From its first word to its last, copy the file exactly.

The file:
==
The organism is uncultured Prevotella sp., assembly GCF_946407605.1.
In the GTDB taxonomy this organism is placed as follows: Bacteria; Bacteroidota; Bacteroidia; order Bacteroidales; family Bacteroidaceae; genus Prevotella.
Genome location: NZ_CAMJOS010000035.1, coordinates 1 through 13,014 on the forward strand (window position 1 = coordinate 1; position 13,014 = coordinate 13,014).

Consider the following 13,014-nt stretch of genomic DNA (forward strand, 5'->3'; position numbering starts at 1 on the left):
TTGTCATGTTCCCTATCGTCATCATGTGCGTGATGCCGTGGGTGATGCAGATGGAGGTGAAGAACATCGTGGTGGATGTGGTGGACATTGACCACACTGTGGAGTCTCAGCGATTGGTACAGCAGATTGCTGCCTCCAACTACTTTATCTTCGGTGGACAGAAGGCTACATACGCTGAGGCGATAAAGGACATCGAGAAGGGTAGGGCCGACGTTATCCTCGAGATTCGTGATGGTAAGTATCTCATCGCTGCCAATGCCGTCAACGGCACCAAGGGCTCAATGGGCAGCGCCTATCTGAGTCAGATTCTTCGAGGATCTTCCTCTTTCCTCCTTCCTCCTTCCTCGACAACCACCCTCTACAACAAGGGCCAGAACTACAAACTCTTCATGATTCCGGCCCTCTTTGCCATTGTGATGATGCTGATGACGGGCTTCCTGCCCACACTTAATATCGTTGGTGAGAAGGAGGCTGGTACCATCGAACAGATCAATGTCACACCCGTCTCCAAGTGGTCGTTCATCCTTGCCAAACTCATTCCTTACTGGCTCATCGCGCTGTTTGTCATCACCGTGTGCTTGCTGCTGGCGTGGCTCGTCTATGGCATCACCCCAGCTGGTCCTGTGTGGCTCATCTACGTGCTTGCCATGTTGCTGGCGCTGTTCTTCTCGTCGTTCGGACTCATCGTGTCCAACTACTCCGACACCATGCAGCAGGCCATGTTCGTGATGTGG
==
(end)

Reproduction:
The organism is uncultured Prevotella sp., assembly GCF_946407605.1.
In the GTDB taxonomy this organism is placed as follows: Bacteria; Bacteroidota; Bacteroidia; order Bacteroidales; family Bacteroidaceae; genus Prevotella.
Genome location: NZ_CAMJOS010000035.1, coordinates 1 through 13,014 on the forward strand (window position 1 = coordinate 1; position 13,014 = coordinate 13,014).

Consider the following 13,014-nt stretch of genomic DNA (forward strand, 5'->3'; position numbering starts at 1 on the left):
TTGTCATGTTCCCTATCGTCATCATGTGCGTGATGCCGTGGGTGATGCAGATGGAGGTGAAGAACATCGTGGTGGATGTGGTGGACATTGACCACACTGTGGAGTCTCAGCGATTGGTACAGCAGATTGCTGCCTCCAACTACTTTATCTTCGGTGGACAGAAGGCTACATACGCTGAGGCGATAAAGGACATCGAGAAGGGTAGGGCCGACGTTATCCTCGAGATTCGTGATGGTAAGTATCTCATCGCTGCCAATGCCGTCAACGGCACCAAGGGCTCAATGGGCAGCGCCTATCTGAGTCAGATTCTTCGAGGATCTTCCTCTTTCCTCCTTCCTCCTTCCTCGACAACCACCCTCTACAACAAGGGCCAGAACTACAAACTCTTCATGATTCCGGCCCTCTTTGCCATTGTGATGATGCTGATGACGGGCTTCCTGCCCACACTTAATATCGTTGGTGAGAAGGAGGCTGGTACCATCGAACAGATCAATGTCACACCCGTCTCCAAGTGGTCGTTCATCCTTGCCAAACTCATTCCTTACTGGCTCATCGCGCTGTTTGTCATCACCGTGTGCTTGCTGCTGGCGTGGCTCGTCTATGGCATCACCCCAGCTGGTCCTGTGTGGCTCATCTACGTGCTTGCCATGTTGCTGGCGCTGTTCTTCTCGTCGTTCGGACTCATCGTGTCCAACTACTCCGACACCATGCAGCAGGCCATGTTCGTGATGTGG